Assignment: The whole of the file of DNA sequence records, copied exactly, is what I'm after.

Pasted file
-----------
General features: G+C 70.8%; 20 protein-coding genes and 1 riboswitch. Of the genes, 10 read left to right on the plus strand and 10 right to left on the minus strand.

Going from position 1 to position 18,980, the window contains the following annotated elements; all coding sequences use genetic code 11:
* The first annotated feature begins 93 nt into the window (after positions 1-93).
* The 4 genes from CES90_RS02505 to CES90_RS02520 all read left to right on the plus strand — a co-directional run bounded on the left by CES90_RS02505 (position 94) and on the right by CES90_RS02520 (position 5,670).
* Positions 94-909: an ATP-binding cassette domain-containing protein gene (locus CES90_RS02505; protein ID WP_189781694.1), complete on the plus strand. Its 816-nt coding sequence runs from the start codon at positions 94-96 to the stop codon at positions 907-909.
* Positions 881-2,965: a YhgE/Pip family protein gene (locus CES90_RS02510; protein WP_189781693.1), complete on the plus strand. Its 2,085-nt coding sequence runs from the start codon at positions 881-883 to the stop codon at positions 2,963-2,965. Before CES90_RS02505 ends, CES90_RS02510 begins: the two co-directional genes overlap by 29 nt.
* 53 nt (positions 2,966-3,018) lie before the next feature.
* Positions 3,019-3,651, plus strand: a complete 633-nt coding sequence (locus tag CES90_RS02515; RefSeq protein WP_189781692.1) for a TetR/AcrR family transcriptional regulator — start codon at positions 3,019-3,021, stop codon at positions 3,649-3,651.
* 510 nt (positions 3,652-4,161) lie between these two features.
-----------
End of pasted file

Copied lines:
General features: G+C 70.8%; 20 protein-coding genes and 1 riboswitch. Of the genes, 10 read left to right on the plus strand and 10 right to left on the minus strand.

Going from position 1 to position 18,980, the window contains the following annotated elements; all coding sequences use genetic code 11:
* The first annotated feature begins 93 nt into the window (after positions 1-93).
* The 4 genes from CES90_RS02505 to CES90_RS02520 all read left to right on the plus strand — a co-directional run bounded on the left by CES90_RS02505 (position 94) and on the right by CES90_RS02520 (position 5,670).
* Positions 94-909: an ATP-binding cassette domain-containing protein gene (locus CES90_RS02505; protein ID WP_189781694.1), complete on the plus strand. Its 816-nt coding sequence runs from the start codon at positions 94-96 to the stop codon at positions 907-909.
* Positions 881-2,965: a YhgE/Pip family protein gene (locus CES90_RS02510; protein WP_189781693.1), complete on the plus strand. Its 2,085-nt coding sequence runs from the start codon at positions 881-883 to the stop codon at positions 2,963-2,965. Before CES90_RS02505 ends, CES90_RS02510 begins: the two co-directional genes overlap by 29 nt.
* 53 nt (positions 2,966-3,018) lie before the next feature.
* Positions 3,019-3,651, plus strand: a complete 633-nt coding sequence (locus tag CES90_RS02515; RefSeq protein WP_189781692.1) for a TetR/AcrR family transcriptional regulator — start codon at positions 3,019-3,021, stop codon at positions 3,649-3,651.
* 510 nt (positions 3,652-4,161) lie between these two features.